Our allotment site has never been a popular choice. There is no mains water, access is via a main road with no pavements, and the soil is not great.
As such, the site has never had a long waiting list. But finding people for plots was never been a challenge either. Passers by would see an untended plot and ask if they could take it on. This system worked and was how I found my plot. Talking to the other plot holders it has been that way for over 20 years.
But the number of available plots has drastically increased this year. It seems to be the “old boys” of the site. They have all upped and left! 50% of the allotment site is now untended plots.
Our lack of advertising for plot vacancies now worries me and I struggle to see how we can find people to work them. The image below highlights what I mean. These 5 plots were all beautifully tended this time last year. I think one even won our town’s best allotment award 2 years ago.
I’m not sure of the reasons for the mass exit but I can hazard a guess:
The first is the feud between plot holders at this part of the site. One would annually cover his plot with round up to kill off the weeds. His neighbours hated this as it happened in all weather (inc. wind) and before the season had finished.
There was also the note, just before the renewals last year, that informed of a rent increase. Last year it went up by 50% with further 50% increase planned for this year’s renewal. A 100% increase was a bitter pill for many of the old timers.
Now I can understand why the owners of the site, a local charity, increase the rents. They had stayed at £10 for many years (yes that is £10 per year for a full size plot). It was time for an increase and increasing it to £20 did not seem extravagant. I suspect the principle of a 100% increase was too much for the old timers though. Especially with the strained political environment on their part of the site.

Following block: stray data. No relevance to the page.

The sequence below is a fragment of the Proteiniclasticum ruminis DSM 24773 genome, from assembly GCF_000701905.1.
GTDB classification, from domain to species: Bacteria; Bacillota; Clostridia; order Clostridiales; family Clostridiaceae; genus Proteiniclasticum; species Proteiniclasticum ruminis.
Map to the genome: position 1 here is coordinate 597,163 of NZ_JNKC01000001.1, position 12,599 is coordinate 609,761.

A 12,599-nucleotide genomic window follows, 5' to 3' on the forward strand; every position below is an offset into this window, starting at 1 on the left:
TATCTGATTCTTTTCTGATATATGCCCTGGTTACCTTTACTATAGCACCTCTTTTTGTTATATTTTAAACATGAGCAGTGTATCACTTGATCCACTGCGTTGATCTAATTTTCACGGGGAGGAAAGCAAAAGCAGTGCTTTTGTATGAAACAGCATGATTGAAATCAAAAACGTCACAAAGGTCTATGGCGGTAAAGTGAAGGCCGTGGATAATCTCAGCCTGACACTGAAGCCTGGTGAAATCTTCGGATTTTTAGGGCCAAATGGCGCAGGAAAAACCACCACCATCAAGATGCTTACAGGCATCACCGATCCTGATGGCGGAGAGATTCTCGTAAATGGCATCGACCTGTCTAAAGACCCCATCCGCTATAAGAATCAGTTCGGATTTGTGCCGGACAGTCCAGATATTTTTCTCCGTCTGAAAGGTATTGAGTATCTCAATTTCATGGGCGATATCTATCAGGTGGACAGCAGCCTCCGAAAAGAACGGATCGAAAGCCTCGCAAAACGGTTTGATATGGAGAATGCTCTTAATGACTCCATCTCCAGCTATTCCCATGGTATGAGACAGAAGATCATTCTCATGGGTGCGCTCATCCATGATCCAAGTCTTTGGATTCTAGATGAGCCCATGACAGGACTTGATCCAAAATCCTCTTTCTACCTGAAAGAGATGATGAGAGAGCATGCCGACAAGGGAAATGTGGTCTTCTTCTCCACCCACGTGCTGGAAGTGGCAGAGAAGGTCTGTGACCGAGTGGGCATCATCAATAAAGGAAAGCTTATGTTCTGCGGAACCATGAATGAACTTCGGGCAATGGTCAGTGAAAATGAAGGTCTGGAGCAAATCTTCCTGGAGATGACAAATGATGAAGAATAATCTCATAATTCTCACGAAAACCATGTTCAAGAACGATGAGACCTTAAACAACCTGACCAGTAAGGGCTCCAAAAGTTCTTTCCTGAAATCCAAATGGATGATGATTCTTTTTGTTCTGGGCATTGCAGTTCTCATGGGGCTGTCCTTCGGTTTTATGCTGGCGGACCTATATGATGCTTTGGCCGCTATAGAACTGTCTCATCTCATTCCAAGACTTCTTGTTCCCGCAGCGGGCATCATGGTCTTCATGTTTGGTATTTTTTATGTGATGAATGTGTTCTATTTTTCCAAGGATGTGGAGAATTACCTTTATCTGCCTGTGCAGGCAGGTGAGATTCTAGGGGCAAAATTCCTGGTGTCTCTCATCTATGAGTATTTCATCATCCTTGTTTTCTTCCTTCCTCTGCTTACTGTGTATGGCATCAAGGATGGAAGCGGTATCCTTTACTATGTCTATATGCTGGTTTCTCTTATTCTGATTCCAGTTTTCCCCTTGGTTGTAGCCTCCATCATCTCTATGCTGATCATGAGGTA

The farmer is taking over
The charity that own the site also own the farm land that surrounds the site. The farmer that rents this land is keen to take on more as the charity charge low rent to him too. So he has now taken over what was 4 plots for grazing pasture (see below). As a result the site has lost 4 plots. They were good plots too. Ones where the tenants looked after and built up the soil.
So my concern is not, as with a lot of other plots, that developers are planning take over the site. My concern is something worse in my opinion. It is that whist demand is low the site will gradually disappear.
Need to do something
It’s clear that something needs doing. We need to get some kind of advertising to bring in new plot holders. This is going to be a challenge as the landowner is a charity run by volunteers. None of which are plot holders and their focus is on the other work of the charity.
Do we need an associate to manage these things?
The plot holders on site have always resisted building an association. I guess because it would involve extra work on their part and possibly extra cost. And I agreed with them 2 years ago: why have an association when plots are in use and the charity manage the admin?
I suspect this might be the circumstances that mean we have to get together to protect the site from the rapid decay that is happening.
Looks like I need to have a chat to my fellow plot holders and see what the appetite is. I feel a revolution coming on 😉